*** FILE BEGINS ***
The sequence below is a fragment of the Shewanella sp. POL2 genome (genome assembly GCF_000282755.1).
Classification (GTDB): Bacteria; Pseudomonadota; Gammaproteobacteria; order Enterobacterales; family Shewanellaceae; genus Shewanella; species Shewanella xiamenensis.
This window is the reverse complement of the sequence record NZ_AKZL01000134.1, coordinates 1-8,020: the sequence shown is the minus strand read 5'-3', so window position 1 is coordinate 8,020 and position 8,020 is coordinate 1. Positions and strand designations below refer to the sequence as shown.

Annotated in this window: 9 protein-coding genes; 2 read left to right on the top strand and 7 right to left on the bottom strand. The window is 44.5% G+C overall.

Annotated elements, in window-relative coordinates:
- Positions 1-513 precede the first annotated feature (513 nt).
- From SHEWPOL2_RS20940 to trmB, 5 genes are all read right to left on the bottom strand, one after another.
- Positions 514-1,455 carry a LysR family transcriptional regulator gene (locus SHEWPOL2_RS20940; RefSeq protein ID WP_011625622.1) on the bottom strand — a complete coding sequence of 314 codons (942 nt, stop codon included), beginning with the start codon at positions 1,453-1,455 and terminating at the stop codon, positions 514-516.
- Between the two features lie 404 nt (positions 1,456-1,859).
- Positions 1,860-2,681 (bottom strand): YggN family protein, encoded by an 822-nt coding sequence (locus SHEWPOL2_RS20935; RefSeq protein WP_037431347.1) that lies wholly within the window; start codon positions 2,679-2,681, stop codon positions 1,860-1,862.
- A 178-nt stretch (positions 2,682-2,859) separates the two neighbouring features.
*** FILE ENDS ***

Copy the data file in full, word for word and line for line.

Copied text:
The sequence below is a fragment of the Shewanella sp. POL2 genome (genome assembly GCF_000282755.1).
Classification (GTDB): Bacteria; Pseudomonadota; Gammaproteobacteria; order Enterobacterales; family Shewanellaceae; genus Shewanella; species Shewanella xiamenensis.
This window is the reverse complement of the sequence record NZ_AKZL01000134.1, coordinates 1-8,020: the sequence shown is the minus strand read 5'-3', so window position 1 is coordinate 8,020 and position 8,020 is coordinate 1. Positions and strand designations below refer to the sequence as shown.

Annotated in this window: 9 protein-coding genes; 2 read left to right on the top strand and 7 right to left on the bottom strand. The window is 44.5% G+C overall.

Annotated elements, in window-relative coordinates:
- Positions 1-513 precede the first annotated feature (513 nt).
- From SHEWPOL2_RS20940 to trmB, 5 genes are all read right to left on the bottom strand, one after another.
- Positions 514-1,455 carry a LysR family transcriptional regulator gene (locus SHEWPOL2_RS20940; RefSeq protein ID WP_011625622.1) on the bottom strand — a complete coding sequence of 314 codons (942 nt, stop codon included), beginning with the start codon at positions 1,453-1,455 and terminating at the stop codon, positions 514-516.
- Between the two features lie 404 nt (positions 1,456-1,859).
- Positions 1,860-2,681 (bottom strand): YggN family protein, encoded by an 822-nt coding sequence (locus SHEWPOL2_RS20935; RefSeq protein WP_037431347.1) that lies wholly within the window; start codon positions 2,679-2,681, stop codon positions 1,860-1,862.
- A 178-nt stretch (positions 2,682-2,859) separates the two neighbouring features.